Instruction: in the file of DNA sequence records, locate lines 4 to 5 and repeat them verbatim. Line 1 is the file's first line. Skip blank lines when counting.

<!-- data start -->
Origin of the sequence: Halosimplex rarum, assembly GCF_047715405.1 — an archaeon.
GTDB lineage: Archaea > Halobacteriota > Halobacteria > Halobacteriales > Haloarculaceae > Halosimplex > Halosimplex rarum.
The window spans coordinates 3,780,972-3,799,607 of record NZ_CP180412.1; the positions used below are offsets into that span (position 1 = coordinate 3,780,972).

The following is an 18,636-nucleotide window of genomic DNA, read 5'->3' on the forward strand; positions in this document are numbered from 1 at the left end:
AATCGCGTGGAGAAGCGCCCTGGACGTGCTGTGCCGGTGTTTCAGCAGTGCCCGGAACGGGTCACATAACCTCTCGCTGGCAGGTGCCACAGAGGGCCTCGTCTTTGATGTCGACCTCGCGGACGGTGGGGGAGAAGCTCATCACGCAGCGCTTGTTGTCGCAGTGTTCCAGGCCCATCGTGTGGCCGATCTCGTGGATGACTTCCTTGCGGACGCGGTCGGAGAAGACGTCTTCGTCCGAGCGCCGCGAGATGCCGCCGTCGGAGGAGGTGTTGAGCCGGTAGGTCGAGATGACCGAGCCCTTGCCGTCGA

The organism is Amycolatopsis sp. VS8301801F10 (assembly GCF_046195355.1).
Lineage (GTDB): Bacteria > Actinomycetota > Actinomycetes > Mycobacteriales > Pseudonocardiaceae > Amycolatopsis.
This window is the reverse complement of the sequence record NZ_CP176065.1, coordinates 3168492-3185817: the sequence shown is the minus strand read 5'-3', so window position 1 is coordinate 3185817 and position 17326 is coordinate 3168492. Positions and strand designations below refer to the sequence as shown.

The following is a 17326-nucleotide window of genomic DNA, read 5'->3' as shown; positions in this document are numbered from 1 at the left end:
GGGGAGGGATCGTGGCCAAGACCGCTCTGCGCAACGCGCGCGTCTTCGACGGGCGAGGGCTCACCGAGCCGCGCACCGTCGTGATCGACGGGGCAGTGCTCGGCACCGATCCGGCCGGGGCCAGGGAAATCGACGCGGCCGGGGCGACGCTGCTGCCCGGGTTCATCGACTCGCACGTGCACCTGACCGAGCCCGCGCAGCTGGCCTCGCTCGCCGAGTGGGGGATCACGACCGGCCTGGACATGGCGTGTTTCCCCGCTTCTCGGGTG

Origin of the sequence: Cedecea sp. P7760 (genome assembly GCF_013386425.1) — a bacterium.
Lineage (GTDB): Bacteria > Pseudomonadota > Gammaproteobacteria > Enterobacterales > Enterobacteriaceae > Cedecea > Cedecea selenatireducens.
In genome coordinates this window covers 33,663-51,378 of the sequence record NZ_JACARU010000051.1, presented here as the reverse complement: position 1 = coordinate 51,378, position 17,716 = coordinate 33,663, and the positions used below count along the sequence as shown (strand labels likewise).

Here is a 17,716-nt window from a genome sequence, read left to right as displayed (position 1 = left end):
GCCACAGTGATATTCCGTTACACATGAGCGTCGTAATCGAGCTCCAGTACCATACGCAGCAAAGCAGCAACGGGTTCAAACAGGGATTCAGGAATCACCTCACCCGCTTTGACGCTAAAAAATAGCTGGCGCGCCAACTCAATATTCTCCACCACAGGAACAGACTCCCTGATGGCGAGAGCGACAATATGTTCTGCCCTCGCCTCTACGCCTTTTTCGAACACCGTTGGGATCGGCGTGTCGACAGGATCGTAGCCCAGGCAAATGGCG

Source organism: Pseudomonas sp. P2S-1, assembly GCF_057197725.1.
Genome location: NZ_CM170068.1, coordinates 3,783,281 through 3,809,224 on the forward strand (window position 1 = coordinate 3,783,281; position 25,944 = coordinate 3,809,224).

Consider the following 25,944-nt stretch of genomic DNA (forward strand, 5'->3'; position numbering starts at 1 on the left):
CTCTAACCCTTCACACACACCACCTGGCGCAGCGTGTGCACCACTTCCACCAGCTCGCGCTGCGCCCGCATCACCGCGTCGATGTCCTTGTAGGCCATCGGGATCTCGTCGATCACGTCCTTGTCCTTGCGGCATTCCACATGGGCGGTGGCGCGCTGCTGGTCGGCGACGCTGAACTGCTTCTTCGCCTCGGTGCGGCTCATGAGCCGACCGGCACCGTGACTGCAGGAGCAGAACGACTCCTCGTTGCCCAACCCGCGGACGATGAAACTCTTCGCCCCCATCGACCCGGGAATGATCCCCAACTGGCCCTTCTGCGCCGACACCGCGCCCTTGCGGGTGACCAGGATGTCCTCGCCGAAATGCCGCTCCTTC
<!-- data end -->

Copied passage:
The following is an 18,636-nucleotide window of genomic DNA, read 5'->3' on the forward strand; positions in this document are numbered from 1 at the left end:
AATCGCGTGGAGAAGCGCCCTGGACGTGCTGTGCCGGTGTTTCAGCAGTGCCCGGAACGGGTCACATAACCTCTCGCTGGCAGGTGCCACAGAGGGCCTCGTCTTTGATGTCGACCTCGCGGACGGTGGGGGAGAAGCTCATCACGCAGCGCTTGTTGTCGCAGTGTTCCAGGCCCATCGTGTGGCCGATCTCGTGGATGACTTCCTTGCGGACGCGGTCGGAGAAGACGTCTTCGTCCGAGCGCCGCGAGATGCCGCCGTCGGAGGAGGTGTTGAGCCGGTAGGTCGAGATGACCGAGCCCTTGCCGTCGA